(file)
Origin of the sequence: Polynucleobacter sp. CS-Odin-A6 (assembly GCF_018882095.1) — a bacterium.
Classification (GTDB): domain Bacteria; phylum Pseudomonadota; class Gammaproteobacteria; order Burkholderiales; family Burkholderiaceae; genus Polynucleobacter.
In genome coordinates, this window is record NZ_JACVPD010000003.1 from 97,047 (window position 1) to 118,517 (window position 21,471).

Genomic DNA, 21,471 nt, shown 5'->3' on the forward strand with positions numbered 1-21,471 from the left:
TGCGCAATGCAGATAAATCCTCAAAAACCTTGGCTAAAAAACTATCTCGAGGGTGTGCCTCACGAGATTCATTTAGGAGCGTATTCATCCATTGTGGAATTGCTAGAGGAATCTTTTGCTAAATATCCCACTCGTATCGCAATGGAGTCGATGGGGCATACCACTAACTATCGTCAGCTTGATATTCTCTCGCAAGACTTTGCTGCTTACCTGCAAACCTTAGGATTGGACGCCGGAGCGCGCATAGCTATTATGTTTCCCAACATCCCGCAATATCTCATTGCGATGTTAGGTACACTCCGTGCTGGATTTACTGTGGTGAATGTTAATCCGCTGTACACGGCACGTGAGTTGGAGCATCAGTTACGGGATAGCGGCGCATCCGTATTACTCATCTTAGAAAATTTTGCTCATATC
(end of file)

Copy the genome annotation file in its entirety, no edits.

Origin of the sequence: Polynucleobacter sp. CS-Odin-A6 (assembly GCF_018882095.1) — a bacterium.
Classification (GTDB): domain Bacteria; phylum Pseudomonadota; class Gammaproteobacteria; order Burkholderiales; family Burkholderiaceae; genus Polynucleobacter.
In genome coordinates, this window is record NZ_JACVPD010000003.1 from 97,047 (window position 1) to 118,517 (window position 21,471).

Genomic DNA, 21,471 nt, shown 5'->3' on the forward strand with positions numbered 1-21,471 from the left:
TGCGCAATGCAGATAAATCCTCAAAAACCTTGGCTAAAAAACTATCTCGAGGGTGTGCCTCACGAGATTCATTTAGGAGCGTATTCATCCATTGTGGAATTGCTAGAGGAATCTTTTGCTAAATATCCCACTCGTATCGCAATGGAGTCGATGGGGCATACCACTAACTATCGTCAGCTTGATATTCTCTCGCAAGACTTTGCTGCTTACCTGCAAACCTTAGGATTGGACGCCGGAGCGCGCATAGCTATTATGTTTCCCAACATCCCGCAATATCTCATTGCGATGTTAGGTACACTCCGTGCTGGATTTACTGTGGTGAATGTTAATCCGCTGTACACGGCACGTGAGTTGGAGCATCAGTTACGGGATAGCGGCGCATCCGTATTACTCATCTTAGAAAATTTTGCTCATATC